It's a steamy antipodean evening, and I'm lost in the Australian bush, wandering around a remote patch of Queensland that is the last redoubt of one of the world's rarest large mammals: the northern hairy-nosed wombat. Only 115 of the burrowing, nocturnal marsupials survive in this 7,800-acre (3,160 hectare) preserve at Epping Forest National Park, and I've ventured out in the hope of spotting one. As my footsteps send wallabies bounding through the scrub, something shuffles through the grass a few yards ahead. I aim my flashlight, and I'm startled to find myself confronting a small, bearlike wombat. I've just become one of only a few hundred people who have ever been face to face with the northern hairy-nose, because none are in captivity.
So how do you snatch from extinction's grasp a critter so reclusive it's an afterthought for government funding when compared with A-list animals like the panda? Answer: Do what sports teams have done with their stadiums. Brand the wombat with a corporate logo.
In a world first, Xstrata, a $28 billion Swiss global mining company, has agreed to fund an endangered species' recovery. In exchange for spending millions on the marsupial, Xstrata's name will appear on everything wombat: from websites to educational DVDs to shirts worn by wildlife workers. Xstrata execs will also star in documentaries about the northern hairy-nose and speak at media events. Call it the ultimate in green corporate branding.
The Xstrata money is paying for the creation of a second wombat colony some 435 miles (700 km) to the south, and later this year wildlife officials plan to relocate some wombats to seed a new population as an insurance policy against a catastrophic fire or other calamity at Epping.
To keep the wombat from going the way of the dodo, environmental officials gathered at Epping in late 2007 to brainstorm a radical shift in strategy: they would abandon business as usual by embracing Big Business. The wombat program had operated on a shoestring budget for years, and millions were needed to establish the second colony. "To do this properly, we need the big bucks," said Queensland wildlife-conservation chief Rebecca Williams, sitting at a table outside the ramshackle trailer that serves as the camp's kitchen and makeshift lab. "So think differently."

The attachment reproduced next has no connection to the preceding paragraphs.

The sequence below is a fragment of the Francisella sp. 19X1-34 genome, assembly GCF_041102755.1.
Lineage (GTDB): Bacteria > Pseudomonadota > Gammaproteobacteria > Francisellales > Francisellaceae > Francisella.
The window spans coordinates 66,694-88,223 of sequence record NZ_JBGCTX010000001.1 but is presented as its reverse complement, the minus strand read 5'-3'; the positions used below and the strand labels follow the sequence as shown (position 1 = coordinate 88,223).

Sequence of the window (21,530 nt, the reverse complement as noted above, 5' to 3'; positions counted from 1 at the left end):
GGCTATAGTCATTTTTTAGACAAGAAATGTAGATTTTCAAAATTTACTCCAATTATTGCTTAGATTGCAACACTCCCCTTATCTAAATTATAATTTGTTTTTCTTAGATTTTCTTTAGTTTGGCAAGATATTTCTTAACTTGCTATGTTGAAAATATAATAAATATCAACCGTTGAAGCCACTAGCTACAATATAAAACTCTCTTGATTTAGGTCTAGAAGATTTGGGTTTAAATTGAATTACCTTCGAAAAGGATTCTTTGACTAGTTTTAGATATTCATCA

Also at the table was Wes Mannion, head of Australia Zoo, the for-profit founded by the late Steve Irwin, the "Crocodile Hunter." The zoo had inked a deal with the government to help save the wombat, mainly through research support. "It's all about the marketing and money, mate," chimed in Mannion, an Irwin look-alike in his Aussie safari outfit. That view won over Alan Horsup, a conservation officer who spent the past two decades in an often lonely quest to pull the northern hairy-nose back from the edge of extinction. "I didn't like it at first," he said of corporate sponsorship. "But bloody hell, why can't we have the BHP wombat?"
That would be BHP Billiton, mate, an Xstrata rival. In fact, Geoff Clare, an executive director of Queensland's Environmental Protection Agency, had mining in mind because the industry had raked in record profits thanks to Australia's commodity boom. Some green sheen wouldn't hurt the industry one bit.